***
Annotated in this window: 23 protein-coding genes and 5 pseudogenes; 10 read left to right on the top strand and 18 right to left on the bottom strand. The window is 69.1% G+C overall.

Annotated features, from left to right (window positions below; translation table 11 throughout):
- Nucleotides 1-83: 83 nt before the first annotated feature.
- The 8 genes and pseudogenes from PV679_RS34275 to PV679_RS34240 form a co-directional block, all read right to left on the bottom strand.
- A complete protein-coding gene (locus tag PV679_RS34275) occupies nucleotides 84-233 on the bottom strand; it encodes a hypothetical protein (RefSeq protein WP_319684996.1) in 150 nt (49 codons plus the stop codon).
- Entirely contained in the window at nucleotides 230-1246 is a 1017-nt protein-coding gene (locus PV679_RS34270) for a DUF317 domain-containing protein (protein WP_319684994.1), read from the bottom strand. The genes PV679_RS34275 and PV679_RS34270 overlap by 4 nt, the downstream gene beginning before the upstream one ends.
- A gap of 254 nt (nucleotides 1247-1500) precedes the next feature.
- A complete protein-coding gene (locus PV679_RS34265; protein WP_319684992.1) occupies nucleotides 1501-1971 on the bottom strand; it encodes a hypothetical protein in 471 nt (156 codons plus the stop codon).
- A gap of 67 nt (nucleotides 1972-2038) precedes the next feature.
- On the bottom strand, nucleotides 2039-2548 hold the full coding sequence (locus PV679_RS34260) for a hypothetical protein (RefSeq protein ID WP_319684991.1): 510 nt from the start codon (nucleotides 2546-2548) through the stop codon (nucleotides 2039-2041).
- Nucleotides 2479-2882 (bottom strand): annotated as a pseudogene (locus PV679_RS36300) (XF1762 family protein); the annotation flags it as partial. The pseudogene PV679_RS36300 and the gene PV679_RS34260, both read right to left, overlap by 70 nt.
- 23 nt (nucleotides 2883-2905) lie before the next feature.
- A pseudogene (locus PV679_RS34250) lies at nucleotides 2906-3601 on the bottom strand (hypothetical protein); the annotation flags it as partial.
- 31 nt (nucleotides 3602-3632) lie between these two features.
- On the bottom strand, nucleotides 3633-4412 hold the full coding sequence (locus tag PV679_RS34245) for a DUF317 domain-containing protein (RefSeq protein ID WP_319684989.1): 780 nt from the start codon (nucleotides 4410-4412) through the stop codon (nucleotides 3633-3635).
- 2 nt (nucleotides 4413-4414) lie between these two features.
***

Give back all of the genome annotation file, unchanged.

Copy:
Annotated in this window: 23 protein-coding genes and 5 pseudogenes; 10 read left to right on the top strand and 18 right to left on the bottom strand. The window is 69.1% G+C overall.

Annotated features, from left to right (window positions below; translation table 11 throughout):
- Nucleotides 1-83: 83 nt before the first annotated feature.
- The 8 genes and pseudogenes from PV679_RS34275 to PV679_RS34240 form a co-directional block, all read right to left on the bottom strand.
- A complete protein-coding gene (locus tag PV679_RS34275) occupies nucleotides 84-233 on the bottom strand; it encodes a hypothetical protein (RefSeq protein WP_319684996.1) in 150 nt (49 codons plus the stop codon).
- Entirely contained in the window at nucleotides 230-1246 is a 1017-nt protein-coding gene (locus PV679_RS34270) for a DUF317 domain-containing protein (protein WP_319684994.1), read from the bottom strand. The genes PV679_RS34275 and PV679_RS34270 overlap by 4 nt, the downstream gene beginning before the upstream one ends.
- A gap of 254 nt (nucleotides 1247-1500) precedes the next feature.
- A complete protein-coding gene (locus PV679_RS34265; protein WP_319684992.1) occupies nucleotides 1501-1971 on the bottom strand; it encodes a hypothetical protein in 471 nt (156 codons plus the stop codon).
- A gap of 67 nt (nucleotides 1972-2038) precedes the next feature.
- On the bottom strand, nucleotides 2039-2548 hold the full coding sequence (locus PV679_RS34260) for a hypothetical protein (RefSeq protein ID WP_319684991.1): 510 nt from the start codon (nucleotides 2546-2548) through the stop codon (nucleotides 2039-2041).
- Nucleotides 2479-2882 (bottom strand): annotated as a pseudogene (locus PV679_RS36300) (XF1762 family protein); the annotation flags it as partial. The pseudogene PV679_RS36300 and the gene PV679_RS34260, both read right to left, overlap by 70 nt.
- 23 nt (nucleotides 2883-2905) lie before the next feature.
- A pseudogene (locus PV679_RS34250) lies at nucleotides 2906-3601 on the bottom strand (hypothetical protein); the annotation flags it as partial.
- 31 nt (nucleotides 3602-3632) lie between these two features.
- On the bottom strand, nucleotides 3633-4412 hold the full coding sequence (locus tag PV679_RS34245) for a DUF317 domain-containing protein (RefSeq protein ID WP_319684989.1): 780 nt from the start codon (nucleotides 4410-4412) through the stop codon (nucleotides 3633-3635).
- 2 nt (nucleotides 4413-4414) lie between these two features.